International Research and Applications Project (IRAP) Announces New FY18 Projects

In order to inform planning and prevention focused on weather and climate-sensitive health risks to U.S. economic, development, scientific and safety interests at home and abroad, NOA’s International Research and Applications Project (IRAP) selected six new two-year projects following a highly competitive funding competition, totaling $1.5 million. These awards focus on the subseasonal and seasonal timescale, and directly support the work of 33 people (including scientists, staff, postdocs and grad students) and 13 institutions. In addition, these projects advance the work of over 20 collaborating institutions concerned with climate and health at the local, national and international levels.

Climate and weather events such as heavy rains, flooding, heatwaves, droughts and severe storms have substantial implications for human health and well-being around the world. In an increasingly global society, these impacts can have cascading consequences for communities and states within U.S. borders as well as our investments in the private sector, international development, and national safety and well-being. Understanding how climate and weather events abroad affect U.S. interests in the health, international development and national security sectors is a critical step in the use of knowledge, products and early warning, and the development of integrated information systems - including those supported by NOAA and our international partners - to address practical challenges of risk management, economic growth, and bolster the stability and security of the U.S.

In FY 18, IRAP solicited projects that:1) advance knowledge of sub-seasonal to seasonal climate impacts on the health, economy and well-being of transboundary regions in the U.S., and stimulate the development and use of related products and knowledge; 2) identify causal linkages and solutions for reducing risk through the application of climate and weather information; 3) demonstrate the role of innovation in coordinating climate and weather services across transboundary regions (e.g. through contributions to early warning systems or transboundary resource management mechanisms or other agreements); 4) inspire the production of information of near term relevance to planning and preparation designed to anticipate, mitigate and prevent health threats such as diseases outbreaks, mortality and morbidity, worker safety and productivity, and migration; and 5) identify, elucidate and test the institutional partnerships and pathways to effective use of predictive information to reduce health risks and enhance resilience at multiple time scales. All projects were encouraged to work with researchers and stakeholders in the public health community, including the Centers for Disease Control’s BRACE Program.

The 6 new projects funded by IRAP in FY 18 are the following:

  • “The development of climate-informed decision-support tools for the prevention and control of Aedes-borne diseases in the US and transboundary regions”
    • Lead PI: Ángel G. Muñoz, International Research Institute for Climate and Society (IRI) The Earth Institute at Columbia
    • Co-PIs: Dr. Madeleine Thomson, IRI/Columbia University; Patrick Kinney(Boston University); Laura Harrington (Cornell University)
  • “Climate, health, and migration in the Pacific Islands”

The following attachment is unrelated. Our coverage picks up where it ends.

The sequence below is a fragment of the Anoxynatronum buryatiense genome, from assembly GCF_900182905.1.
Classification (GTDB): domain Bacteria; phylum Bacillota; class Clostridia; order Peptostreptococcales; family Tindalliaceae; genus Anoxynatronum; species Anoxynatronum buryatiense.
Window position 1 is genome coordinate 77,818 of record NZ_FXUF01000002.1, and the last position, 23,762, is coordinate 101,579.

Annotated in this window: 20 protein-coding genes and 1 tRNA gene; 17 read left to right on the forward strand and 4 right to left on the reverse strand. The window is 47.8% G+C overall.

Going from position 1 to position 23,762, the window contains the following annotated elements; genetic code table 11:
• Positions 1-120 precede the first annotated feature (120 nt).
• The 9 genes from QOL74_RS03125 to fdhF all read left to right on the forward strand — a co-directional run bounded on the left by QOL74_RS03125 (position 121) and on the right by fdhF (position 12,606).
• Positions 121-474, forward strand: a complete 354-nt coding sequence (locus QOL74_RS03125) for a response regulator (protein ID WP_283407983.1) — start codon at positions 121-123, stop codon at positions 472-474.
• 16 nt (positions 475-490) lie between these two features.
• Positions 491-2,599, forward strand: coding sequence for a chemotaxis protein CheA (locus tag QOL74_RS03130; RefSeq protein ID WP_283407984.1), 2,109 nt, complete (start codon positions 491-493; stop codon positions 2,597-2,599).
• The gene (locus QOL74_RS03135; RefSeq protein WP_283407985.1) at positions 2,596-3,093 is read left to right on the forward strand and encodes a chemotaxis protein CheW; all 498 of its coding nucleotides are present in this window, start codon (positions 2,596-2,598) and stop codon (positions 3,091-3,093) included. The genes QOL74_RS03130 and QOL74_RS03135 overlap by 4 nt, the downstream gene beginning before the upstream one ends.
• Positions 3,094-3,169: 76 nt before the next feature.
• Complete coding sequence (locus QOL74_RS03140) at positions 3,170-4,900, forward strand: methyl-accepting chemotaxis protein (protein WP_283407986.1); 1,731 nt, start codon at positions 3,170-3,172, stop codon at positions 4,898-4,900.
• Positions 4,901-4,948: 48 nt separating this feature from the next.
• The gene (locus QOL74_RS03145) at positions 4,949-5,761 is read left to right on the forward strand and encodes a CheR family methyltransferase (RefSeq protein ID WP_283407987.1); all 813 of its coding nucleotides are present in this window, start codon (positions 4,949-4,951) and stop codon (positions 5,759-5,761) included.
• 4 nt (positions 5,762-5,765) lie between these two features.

• Lead PI: Laura Brewington (East-West Center)
    • Co-PIs: Victoria Keener (East-West Center and Matthew Widlanksy (University of Hawaiʻi)
  • “Use of seasonal climate forecasts to generate a Mosquito-borne disease Forecasting System in Central America and the Caribbean”
    • Lead PI: Cory Morin (University of Washington)
    • Co-PIs: Samuel Sellers (University of Washington) and Kristie Ebi (University of Washington)
  • “Safeguarding the health and well-being of communities vulnerable to extreme heat in the Southwestern U.S. and Northwestern Mexico transboundary region”
    • Lead PI: Tamara Wall (Desert Research Institute)
    • Co-PIs: Kristin VanderMolen, Benjamin J. Hatchett, and Dr. Erick Bandala (Desert Research Institute)
  • “Integrating Seasonal and Subseasonal climate information into public health contexts: co-producing decision support applications in Puerto Rico and Dominica”
    • Lead PI: Zack Guido (The University of Arizona)
    • Co-PIs: Benét Duncan (University of Colorado); Jennifer Henderson (University of Colorado); Maureen Lichtveld (Tulane University School of Public Health and Tropical Medicine); Simon Mason (IRI/Columbia University)
  • “Using global seasonal forecasts to map Chikungunya risk”
    • Assaf Anyamba (Universities Space Research Association)
    • Co-PI: Wassila Thiaw (NOAA)

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NOAA is engaged in a partnership with NSF, NIH, USDA and agencies from 8 other countries to reduce risk in the public health sector through the use of climate-related knowledge and information tools and services; this allows us to leverage millions of dollars of investment from other countries in high priority topics to the US.

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Americans’ health, security and economic wellbeing are tied to climate and weather. Every day, we see communities grappling with environmental challenges due to unusual or extreme events related to climate and weather. In 2017, the United States experienced a record-tying 16 climate- and weather-related disasters where overall costs reached or exceeded $1 billion. Combined, these events claimed 362 lives, and had significant economic effects on the areas impacted, costing more than $306 billion. Businesses, policy leaders, resource managers and citizens are increasingly asking for information to help them address such challenges.

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